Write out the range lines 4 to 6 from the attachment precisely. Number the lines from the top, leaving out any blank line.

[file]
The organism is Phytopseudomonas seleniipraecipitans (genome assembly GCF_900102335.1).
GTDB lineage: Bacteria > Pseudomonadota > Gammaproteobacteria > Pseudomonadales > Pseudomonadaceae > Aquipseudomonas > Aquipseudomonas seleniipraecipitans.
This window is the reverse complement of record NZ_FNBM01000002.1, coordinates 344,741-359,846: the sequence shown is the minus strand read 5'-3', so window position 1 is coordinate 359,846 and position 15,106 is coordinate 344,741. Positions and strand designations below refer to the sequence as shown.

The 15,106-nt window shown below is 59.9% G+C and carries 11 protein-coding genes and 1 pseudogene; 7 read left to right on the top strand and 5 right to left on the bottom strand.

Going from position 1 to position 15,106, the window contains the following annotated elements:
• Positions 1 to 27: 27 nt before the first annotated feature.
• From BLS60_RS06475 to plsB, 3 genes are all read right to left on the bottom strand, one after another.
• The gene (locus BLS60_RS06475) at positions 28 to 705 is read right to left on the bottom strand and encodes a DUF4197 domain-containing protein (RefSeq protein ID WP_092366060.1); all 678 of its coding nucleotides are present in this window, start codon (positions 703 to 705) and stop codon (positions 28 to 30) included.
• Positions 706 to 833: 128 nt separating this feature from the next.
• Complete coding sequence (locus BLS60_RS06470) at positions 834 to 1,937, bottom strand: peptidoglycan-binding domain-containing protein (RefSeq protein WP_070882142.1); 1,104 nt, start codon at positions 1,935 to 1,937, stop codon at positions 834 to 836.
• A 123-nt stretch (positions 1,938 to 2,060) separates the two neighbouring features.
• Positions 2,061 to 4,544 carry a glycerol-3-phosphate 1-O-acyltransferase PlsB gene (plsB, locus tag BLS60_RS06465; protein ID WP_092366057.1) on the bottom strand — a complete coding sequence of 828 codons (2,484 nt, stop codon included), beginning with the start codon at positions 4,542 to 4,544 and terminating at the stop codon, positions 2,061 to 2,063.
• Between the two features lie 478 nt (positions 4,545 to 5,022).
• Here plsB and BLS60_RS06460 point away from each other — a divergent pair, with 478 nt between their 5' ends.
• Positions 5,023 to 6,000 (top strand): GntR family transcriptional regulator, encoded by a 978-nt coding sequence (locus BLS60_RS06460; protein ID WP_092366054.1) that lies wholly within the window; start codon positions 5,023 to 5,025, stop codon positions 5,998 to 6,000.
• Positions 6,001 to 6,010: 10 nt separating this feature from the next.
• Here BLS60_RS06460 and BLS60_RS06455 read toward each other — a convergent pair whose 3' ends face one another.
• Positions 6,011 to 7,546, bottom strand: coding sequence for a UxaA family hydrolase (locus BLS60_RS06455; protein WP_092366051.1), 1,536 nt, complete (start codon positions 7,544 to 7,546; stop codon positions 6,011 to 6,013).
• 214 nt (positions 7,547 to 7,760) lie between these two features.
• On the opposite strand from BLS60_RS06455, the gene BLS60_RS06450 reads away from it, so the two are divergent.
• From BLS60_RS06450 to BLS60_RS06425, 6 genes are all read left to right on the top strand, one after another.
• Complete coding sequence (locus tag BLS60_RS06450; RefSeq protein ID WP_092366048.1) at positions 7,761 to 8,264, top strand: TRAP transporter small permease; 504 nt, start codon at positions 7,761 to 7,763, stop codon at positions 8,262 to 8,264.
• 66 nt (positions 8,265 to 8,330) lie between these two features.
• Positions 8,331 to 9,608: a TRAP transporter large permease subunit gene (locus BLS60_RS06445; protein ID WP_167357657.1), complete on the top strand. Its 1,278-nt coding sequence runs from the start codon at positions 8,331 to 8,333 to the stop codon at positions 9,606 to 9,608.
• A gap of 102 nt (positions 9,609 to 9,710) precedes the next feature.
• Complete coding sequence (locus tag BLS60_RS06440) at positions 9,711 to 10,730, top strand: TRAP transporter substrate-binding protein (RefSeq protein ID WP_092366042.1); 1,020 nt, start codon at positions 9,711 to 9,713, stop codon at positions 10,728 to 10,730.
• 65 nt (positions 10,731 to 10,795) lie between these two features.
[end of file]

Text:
The 15,106-nt window shown below is 59.9% G+C and carries 11 protein-coding genes and 1 pseudogene; 7 read left to right on the top strand and 5 right to left on the bottom strand.

Going from position 1 to position 15,106, the window contains the following annotated elements:
• Positions 1 to 27: 27 nt before the first annotated feature.